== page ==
Admittedly, as one person who now navigates some of these spaces within politics, it must be a constant and inherent choice to truly center our people and fight through smoke, mirrors and the comfort which exists there. Many things proposed by big industry, "the old guard," and typically powerful people sound good and can convince us to even feel like good is being accomplished. The word "equity" has become the new "progressive" in that it means next-to-nothing in reality. Trickle down politics, like economics, is a farce served by the upper class on a beautiful plate.
As said before, identity politics will not save us, and especially not in a city like San Antonio where power is distributed in a caste system of the historically disenfranchised and those who still benefit, aspire, and uplift the city's history which built it as such. San Antonians are ready again to flip this hierarchy on its head as seen by last year's municipal elections, ongoing mutual aid efforts, and our rich culture of care and community that cannot be co-opted authentically no matter how much some may try.
The best thing about cooking (besides eating of course) is experimenting. I tend to be a risk-averse person for reasons I'll discuss with my therapist later, but I've recently begun feeling more comfortable experimenting with recipes I love. We all have different taste preferences so why not make something that fits yours? I originally started with the Pioneer Woman's lasagna and made it to the letter. It's delicious, don't get me wrong, but cottage cheese still grosses me out and it felt like it was missing a few things. I made up this recipe yesterday while on Instagram and it turned out better than I expected! I also want to note I make nearly everything that calls for ground beef or pork with a turkey alternative. It tastes basically the same and is better for you!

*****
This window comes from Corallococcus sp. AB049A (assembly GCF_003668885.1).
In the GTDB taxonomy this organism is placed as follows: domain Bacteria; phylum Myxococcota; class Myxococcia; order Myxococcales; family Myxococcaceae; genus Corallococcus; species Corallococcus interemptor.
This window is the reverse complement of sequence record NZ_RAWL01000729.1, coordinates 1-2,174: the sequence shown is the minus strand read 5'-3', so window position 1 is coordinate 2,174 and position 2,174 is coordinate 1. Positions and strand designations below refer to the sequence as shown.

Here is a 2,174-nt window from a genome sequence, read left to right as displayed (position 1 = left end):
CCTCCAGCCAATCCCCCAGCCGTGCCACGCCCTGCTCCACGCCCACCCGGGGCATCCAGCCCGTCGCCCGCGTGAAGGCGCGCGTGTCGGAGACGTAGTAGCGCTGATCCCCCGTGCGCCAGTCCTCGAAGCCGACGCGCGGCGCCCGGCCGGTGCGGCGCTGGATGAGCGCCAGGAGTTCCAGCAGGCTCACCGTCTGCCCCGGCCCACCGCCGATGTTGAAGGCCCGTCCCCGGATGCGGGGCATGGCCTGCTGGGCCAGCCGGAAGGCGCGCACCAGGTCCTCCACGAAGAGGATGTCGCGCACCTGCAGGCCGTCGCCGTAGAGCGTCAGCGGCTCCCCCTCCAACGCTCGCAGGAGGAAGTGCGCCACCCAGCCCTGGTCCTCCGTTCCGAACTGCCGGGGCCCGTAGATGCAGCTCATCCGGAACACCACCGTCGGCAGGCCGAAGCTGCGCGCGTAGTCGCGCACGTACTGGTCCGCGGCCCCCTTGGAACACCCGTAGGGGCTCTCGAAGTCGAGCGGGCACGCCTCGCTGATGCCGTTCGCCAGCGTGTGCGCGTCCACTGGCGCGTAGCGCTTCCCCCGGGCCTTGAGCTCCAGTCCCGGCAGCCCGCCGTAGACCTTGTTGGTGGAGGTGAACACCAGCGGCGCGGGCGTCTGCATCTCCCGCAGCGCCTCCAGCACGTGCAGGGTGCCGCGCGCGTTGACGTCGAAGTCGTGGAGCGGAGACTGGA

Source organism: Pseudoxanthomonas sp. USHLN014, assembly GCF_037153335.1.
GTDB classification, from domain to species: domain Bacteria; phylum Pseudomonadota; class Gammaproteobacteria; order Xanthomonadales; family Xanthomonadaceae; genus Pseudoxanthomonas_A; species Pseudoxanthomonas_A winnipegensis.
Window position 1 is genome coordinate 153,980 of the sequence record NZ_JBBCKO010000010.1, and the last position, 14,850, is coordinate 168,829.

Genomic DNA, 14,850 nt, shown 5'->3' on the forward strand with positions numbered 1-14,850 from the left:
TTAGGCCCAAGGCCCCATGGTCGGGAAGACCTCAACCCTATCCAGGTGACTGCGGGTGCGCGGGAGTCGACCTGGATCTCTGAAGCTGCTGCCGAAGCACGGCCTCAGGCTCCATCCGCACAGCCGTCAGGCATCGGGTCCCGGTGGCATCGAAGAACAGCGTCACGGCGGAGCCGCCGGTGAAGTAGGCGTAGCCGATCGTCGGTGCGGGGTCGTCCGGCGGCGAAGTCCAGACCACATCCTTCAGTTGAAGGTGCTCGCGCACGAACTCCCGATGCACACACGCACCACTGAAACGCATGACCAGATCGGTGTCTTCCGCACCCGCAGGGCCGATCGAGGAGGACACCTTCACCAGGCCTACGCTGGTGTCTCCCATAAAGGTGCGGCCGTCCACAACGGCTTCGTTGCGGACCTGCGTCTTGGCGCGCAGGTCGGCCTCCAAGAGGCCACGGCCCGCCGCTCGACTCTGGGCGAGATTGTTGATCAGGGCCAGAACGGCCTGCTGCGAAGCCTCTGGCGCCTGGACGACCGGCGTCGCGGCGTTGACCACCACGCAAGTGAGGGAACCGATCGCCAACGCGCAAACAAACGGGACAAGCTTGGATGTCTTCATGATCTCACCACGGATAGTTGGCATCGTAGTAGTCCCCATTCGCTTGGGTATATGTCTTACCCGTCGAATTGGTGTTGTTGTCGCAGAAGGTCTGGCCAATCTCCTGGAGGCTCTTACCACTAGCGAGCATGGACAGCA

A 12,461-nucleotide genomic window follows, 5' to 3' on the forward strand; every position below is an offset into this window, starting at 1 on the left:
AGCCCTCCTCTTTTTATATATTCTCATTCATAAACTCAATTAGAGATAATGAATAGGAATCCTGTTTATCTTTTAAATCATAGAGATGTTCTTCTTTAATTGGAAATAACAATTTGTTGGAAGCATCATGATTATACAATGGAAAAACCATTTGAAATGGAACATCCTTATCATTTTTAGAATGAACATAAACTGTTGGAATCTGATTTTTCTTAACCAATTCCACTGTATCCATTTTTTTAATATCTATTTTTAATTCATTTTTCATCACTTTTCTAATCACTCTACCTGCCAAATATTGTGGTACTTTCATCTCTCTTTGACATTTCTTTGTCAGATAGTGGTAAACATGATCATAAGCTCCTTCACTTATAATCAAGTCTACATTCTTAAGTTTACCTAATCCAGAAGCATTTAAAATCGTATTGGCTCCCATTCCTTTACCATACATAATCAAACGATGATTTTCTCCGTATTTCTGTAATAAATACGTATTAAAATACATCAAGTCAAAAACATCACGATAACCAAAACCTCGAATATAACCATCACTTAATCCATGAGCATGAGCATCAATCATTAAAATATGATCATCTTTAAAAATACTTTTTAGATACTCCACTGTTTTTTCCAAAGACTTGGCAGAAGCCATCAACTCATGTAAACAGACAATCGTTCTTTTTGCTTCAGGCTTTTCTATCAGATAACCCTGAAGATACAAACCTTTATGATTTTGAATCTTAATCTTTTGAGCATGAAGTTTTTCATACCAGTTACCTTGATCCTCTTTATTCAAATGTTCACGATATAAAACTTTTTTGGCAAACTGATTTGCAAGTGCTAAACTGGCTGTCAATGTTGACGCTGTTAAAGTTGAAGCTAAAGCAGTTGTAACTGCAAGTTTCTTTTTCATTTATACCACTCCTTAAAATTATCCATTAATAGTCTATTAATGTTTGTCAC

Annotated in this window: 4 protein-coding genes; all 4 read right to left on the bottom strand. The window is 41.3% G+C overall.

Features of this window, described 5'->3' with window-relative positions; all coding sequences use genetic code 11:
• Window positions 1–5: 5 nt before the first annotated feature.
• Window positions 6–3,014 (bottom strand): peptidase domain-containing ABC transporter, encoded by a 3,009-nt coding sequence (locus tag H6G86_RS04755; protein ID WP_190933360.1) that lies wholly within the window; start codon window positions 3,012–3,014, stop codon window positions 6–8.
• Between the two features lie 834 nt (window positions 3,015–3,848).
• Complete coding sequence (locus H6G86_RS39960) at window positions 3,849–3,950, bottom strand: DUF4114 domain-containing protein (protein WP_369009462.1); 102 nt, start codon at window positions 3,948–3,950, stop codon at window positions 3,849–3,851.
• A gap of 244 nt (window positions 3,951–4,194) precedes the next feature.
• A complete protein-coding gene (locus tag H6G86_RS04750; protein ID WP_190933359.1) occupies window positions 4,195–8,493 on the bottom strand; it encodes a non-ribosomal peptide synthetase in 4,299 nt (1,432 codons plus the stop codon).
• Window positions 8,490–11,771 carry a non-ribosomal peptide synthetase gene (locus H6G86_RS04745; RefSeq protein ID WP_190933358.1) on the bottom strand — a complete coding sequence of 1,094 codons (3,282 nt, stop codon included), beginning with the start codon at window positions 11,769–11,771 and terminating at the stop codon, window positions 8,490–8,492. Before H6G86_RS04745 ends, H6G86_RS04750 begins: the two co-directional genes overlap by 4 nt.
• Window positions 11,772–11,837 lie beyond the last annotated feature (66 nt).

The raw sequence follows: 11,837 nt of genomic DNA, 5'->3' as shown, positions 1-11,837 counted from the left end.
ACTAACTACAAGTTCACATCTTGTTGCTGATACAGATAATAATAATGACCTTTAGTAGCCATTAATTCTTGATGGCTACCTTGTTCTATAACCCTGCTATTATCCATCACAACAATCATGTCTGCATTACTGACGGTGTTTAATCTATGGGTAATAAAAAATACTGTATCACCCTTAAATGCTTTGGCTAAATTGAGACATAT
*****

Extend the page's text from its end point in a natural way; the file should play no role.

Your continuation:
Some folks have asked me to post the recipe, and have also asked for a dairy-free or vegan version. I will let y'all know if I find anything and choose to make it. I figure you can use your best substitutes in lieu of the dairy/meat ingredients, and I am admittedly not well-educated to know which products those are.
Let me know if you make my lasagna and share what you think!
1. In a large saucepan or sauce pot, brown both meats and the 3 cloves of garlic. Drain half of the fat into a bottle or can. (Never send cooking fat down the drain!)
2. Add the rest of the ingredients of the sauce - all the spices and tomatoes in both crushed and paste form. #ProTip use these cans to plant some seeds!
3. Reduce the heat to a low simmer and cook uncovered for 45 minutes for all the flavors to incorporate.
4. In the meantime, pre-heat your even to 350 degrees.
5. boil water in a large pot and add a few drops of olive oil and about a tsp of salt. Cook the pasta to al dente, about 10-11 minutes. Once done, drain most of the water and set off to cool.
6. Mix the cheese mixture ingredients together in a mixing bowl until well incorporated and set off to the side until the sauce is done.
7. Assembly time! Line noodles in the bottom of your baking dish, overlapping slightly.
8. Spread half of the cheese mixture over the noodles as evenly as possible, then layer with the mozzarella slices in a single layer. You can fill any gaps with shredded mozzarella.
9. On top of the cheese, ladle the meat sauce as much as you'd like. The original recipe calls to use all the meat sauce but I do not.
10. Repeat the assembly order - noodles, cheese mixture, sliced/shredded mozzarella, meat sauce.
11. The top layer will be meat sauce. Sprinkle shredded Parmesan, more red pepper flakes, and mozzarella to your liking.
12. Bake the lasagna for 20 minutes in your oven until everything is melted down.
13. Once the 20 minutes is done, take out of the over and allow the lasagna to set for 5 minutes before serving.
I'm not as funny as the dude from Wisconsin, but I know what the people want here in South Texas and that's fresh lime margaritas AND mangonada margaritas while you fill out your census. 2020CENSUS.GOV
I was asked to do this by Planned Parenthood South Texas so please support them while you're at it at the link below. As you may know, abortion rights are under attack so let's stand up and fight back!!!